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Syrian Electronic Army hacks several websites, Forbes, Ferrari, Independent, Daily Telegraph and many other websites hijacked
Syrian Electronic Army (SEA) which was lying low for quite a while now has announced its resurgence with media sites hacking spree. The Syrian pro-Assad hacktivist group today hacked and downed many media website mostly from United Kingdom. The hack came at wee hours of Thursday but was well coordinated attack one.
A part of our website run by a third-party was compromised earlier today. We've removed the component. No Telegraph user data was affected.
— The Telegraph (@Telegraph) November 27, 2014
Among those hit were the websites of United Kingdom’s largest dailies like Daily Telegraph, Independent and Evening Standard. The SEA has also hacked websites of Forbes, Ferrari, Al Jazeera, PC World, Chicago Tribune and many more. Techworm is in contact with SEA to get latest news on the hacks as well the reason behind the hacks.
It seems like the SEA struck popular social login service Gigya. Gigiya is a popular customer identity management platform provider for many of the websites hacked by SEA. Gigiya’s platform allows businesses can use to identify their customers using both traditional and social registration, consolidate and manage cross-channel customer data, and customize user experiences through integrations with over 50 marketing and service applications. Most of the websites hacked by SEA used the integrated Gigiya’s solutions for customer managements. Therefore it is plausible that the preliminary hack of Gigiya may have caused the resultant mass hacking.
Gigiya is a privately held multinational technology company headquartered in Mountain View, California with additional offices in Phoenix, Tel Aviv, London, Paris, Singapore and Melbourne. It had received $35 million funding led by Intel Capital couple weeks ago.
Independent which was hacked in wee hours of Thursday, recovered from the hack and said that,” The hack hit websites using the popular Gigya comment platform. Hackers re-directed some users to their site or to display their messages, by exploiting the DNS entry — which translates URLs such as independent.co.uk into directions to the site — at GoDaddy, the site’s domain registrar.” The Independent also added that “The Gigya platform itself was not hacked, and no user data is or was in jeopardy.” However seeing that the SEA had hijacked Gigya to insert the Java Script code in its CDN, it is possible that they may have accessed the data base as well.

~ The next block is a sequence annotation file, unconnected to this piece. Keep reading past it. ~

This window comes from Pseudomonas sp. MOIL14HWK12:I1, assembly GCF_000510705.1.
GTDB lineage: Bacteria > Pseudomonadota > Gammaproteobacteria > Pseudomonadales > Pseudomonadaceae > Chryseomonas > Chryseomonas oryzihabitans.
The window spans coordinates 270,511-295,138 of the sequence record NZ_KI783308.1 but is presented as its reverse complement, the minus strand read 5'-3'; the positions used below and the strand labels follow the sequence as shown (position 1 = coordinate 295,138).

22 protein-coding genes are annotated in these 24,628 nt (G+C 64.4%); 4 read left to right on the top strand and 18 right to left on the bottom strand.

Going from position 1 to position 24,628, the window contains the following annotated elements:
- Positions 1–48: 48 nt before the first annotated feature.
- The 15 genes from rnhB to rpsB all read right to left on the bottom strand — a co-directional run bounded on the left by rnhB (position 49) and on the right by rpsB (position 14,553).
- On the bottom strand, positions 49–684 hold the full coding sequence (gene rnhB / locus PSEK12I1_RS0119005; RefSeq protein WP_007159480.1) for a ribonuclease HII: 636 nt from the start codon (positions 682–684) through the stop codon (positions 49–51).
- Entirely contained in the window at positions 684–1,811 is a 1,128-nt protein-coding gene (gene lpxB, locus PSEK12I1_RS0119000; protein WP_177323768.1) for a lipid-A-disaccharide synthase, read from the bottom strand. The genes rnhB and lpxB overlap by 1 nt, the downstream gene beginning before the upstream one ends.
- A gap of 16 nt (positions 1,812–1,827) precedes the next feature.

SEA also announced the hacks on its Twitter feed: “Happy thanks giving, hope you didn’t miss us! The press: Please don’t pretend #ISIS are civilians. #SEA”
Happy thanks giving, hope you didn't miss us! The press: Please don't pretend #ISIS are civilians. #SEA pic.twitter.com/ZXzMWbXoYp
— SyrianElectronicArmy (@Official_SEA16) November 27, 2014
“A part of our website run by a third-party was compromised earlier today,” the Telegraph said on its official Twitter feed. “We’ve removed the component. No Telegraph user data was affected.” Many users attempting to access certain parts of the papers’ websites found a message that read “You’ve been hacked by the Syrian Electronic Army (SEA)” and were then redirected to the group’s logo, an image of an eagle bearing the Syrian flag and a message in Arabic.
As this is developing story, Techworm will try to bring the names of all the websites hacked by SEA. As of now following websites are confirmed hacks.
2. The Telegraph
3. OK Magazine
4. PC World
5. Chicago Tribune
9. CNBC and CNBCNews
12. Daily Express
13. French football club Toulouse FC
15. Canadian Broadcaster CBC
16. NY Daily News
18. LA Times
19. Computer World.
20. Christies Inc
23. Intel Germany
24. Yellow Pages, Chicago
The Syrian Electronic Army (SEA) spokesperson told Techworm that this was all for now but they will keep their options open. This could mean that they have enough ammo to launch another hack attack of this scale. They signed off with a postscrtipt which read as follows “PS: We would never attack users or damage systems. It was just a message.”
Andrew Peng, a journalist has released a partial list of the websites hacked by SEA on Twitter